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Case Study

The Challenge

At the start of 2011, to prepare for the London Olympics, the 5 UK operators (Vodafone, O2, T-Mobile, Orange and Three) formed an alliance, the Joint Operators Olympic Group (JOOG), with the aim of increasing their coverage and capacity. O2 Chief Operating Officer, Derek McManus, said, "It's not just about the volume of people, we know that the nature of sporting and entertainment events means that we see huge spikes in traffic at key moments, such as when a goal is scored, or a number one song is played. It's the equivalent of rush hour on the underground."

The newly formed alliance wanted a solution that would enable them to continue to provide a first class service to their subscribers, whilst also coping with a predicted 1 million roaming visitors who were making plans to come to London, and the other Olympic sites, to enjoy the games. The majority of these visitors would be populating sites that traditionally do not have much footfall, thus they do not have the infrastructure to support the sudden increase in cellular phone usage.

The challenge was finding a solution that would allow JOOG to build a network to support the RF equipment of all 5 operators, and, could be built quickly and reliably. They would also need a solution that could be easily disassembled and redeployed elsewhere, once the games had finished.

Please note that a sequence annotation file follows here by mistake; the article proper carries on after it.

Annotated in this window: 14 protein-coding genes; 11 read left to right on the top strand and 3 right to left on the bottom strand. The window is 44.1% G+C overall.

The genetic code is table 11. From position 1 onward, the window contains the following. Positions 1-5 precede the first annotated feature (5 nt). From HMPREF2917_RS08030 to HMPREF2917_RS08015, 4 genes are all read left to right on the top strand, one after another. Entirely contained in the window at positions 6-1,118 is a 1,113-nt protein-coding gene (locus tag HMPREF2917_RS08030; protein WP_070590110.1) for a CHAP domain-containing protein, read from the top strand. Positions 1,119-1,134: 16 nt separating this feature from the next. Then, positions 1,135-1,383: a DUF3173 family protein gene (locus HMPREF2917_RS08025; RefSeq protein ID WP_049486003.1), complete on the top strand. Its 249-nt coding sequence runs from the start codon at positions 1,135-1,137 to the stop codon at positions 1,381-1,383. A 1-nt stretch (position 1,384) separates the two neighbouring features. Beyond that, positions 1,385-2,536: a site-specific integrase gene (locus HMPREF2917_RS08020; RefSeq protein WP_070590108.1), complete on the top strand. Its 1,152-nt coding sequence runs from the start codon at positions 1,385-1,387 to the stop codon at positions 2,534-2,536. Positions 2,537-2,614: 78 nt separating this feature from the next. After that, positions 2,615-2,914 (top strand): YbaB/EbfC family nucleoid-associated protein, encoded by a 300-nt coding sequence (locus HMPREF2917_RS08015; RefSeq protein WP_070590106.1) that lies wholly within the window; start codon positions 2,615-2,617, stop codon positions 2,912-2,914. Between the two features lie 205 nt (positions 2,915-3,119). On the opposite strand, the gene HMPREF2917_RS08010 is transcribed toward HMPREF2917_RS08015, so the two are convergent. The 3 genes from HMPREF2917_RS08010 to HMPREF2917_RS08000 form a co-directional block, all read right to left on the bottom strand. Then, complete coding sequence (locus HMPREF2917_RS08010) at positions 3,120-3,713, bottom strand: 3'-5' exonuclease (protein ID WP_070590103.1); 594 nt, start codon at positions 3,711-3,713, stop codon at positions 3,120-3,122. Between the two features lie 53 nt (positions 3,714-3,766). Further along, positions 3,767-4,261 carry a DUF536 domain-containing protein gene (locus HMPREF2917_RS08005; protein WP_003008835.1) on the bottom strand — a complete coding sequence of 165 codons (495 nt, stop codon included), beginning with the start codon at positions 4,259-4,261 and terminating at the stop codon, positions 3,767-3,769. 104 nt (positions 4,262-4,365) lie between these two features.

The Solution

JOOG was given the task of solving this issue, and after a thorough evaluation process, they chose to proceed with the Costworx Integrated Tower Site (ITS). The ITS solution is a fast to deploy, easy to assemble solution, that integrates all the major site elements of tower, foundation, equipment platform and security fence. It can be deployed in a matter of hours without the need to dig foundations, undertake civil works or use heavy equipment.

The Success

The operators were provided with complete site solutions that were easily deployed, achieving their on-air target and providing their subscribers and roamers with a great service. The operators now have a fully mobile asset that post-Olympics they can use at other high footfall events, or which they may deploy in the place of a traditional lattice tower. This is because ITS, with its 25+ year lifespan, is a cost competitive alternative to the way telecom sites have previously been built.